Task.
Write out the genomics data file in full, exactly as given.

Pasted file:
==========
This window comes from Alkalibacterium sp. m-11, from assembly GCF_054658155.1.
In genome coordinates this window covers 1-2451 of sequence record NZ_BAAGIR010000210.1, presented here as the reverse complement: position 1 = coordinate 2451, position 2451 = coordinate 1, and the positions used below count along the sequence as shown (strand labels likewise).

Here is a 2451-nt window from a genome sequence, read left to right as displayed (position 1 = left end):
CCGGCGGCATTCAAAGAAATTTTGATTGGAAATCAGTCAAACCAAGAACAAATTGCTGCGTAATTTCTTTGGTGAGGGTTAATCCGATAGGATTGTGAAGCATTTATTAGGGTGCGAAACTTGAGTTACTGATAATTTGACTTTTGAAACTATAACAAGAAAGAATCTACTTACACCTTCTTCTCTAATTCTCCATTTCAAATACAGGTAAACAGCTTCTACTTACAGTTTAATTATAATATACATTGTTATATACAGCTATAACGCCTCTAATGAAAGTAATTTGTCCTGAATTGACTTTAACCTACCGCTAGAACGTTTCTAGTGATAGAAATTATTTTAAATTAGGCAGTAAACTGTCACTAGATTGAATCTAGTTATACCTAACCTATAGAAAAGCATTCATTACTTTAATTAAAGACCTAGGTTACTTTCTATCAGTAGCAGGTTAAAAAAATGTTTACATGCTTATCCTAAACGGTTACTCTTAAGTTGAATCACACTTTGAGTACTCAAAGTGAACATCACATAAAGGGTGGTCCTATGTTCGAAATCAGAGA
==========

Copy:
This window comes from Alkalibacterium sp. m-11, from assembly GCF_054658155.1.
In genome coordinates this window covers 1-2451 of sequence record NZ_BAAGIR010000210.1, presented here as the reverse complement: position 1 = coordinate 2451, position 2451 = coordinate 1, and the positions used below count along the sequence as shown (strand labels likewise).

Here is a 2451-nt window from a genome sequence, read left to right as displayed (position 1 = left end):
CCGGCGGCATTCAAAGAAATTTTGATTGGAAATCAGTCAAACCAAGAACAAATTGCTGCGTAATTTCTTTGGTGAGGGTTAATCCGATAGGATTGTGAAGCATTTATTAGGGTGCGAAACTTGAGTTACTGATAATTTGACTTTTGAAACTATAACAAGAAAGAATCTACTTACACCTTCTTCTCTAATTCTCCATTTCAAATACAGGTAAACAGCTTCTACTTACAGTTTAATTATAATATACATTGTTATATACAGCTATAACGCCTCTAATGAAAGTAATTTGTCCTGAATTGACTTTAACCTACCGCTAGAACGTTTCTAGTGATAGAAATTATTTTAAATTAGGCAGTAAACTGTCACTAGATTGAATCTAGTTATACCTAACCTATAGAAAAGCATTCATTACTTTAATTAAAGACCTAGGTTACTTTCTATCAGTAGCAGGTTAAAAAAATGTTTACATGCTTATCCTAAACGGTTACTCTTAAGTTGAATCACACTTTGAGTACTCAAAGTGAACATCACATAAAGGGTGGTCCTATGTTCGAAATCAGAGA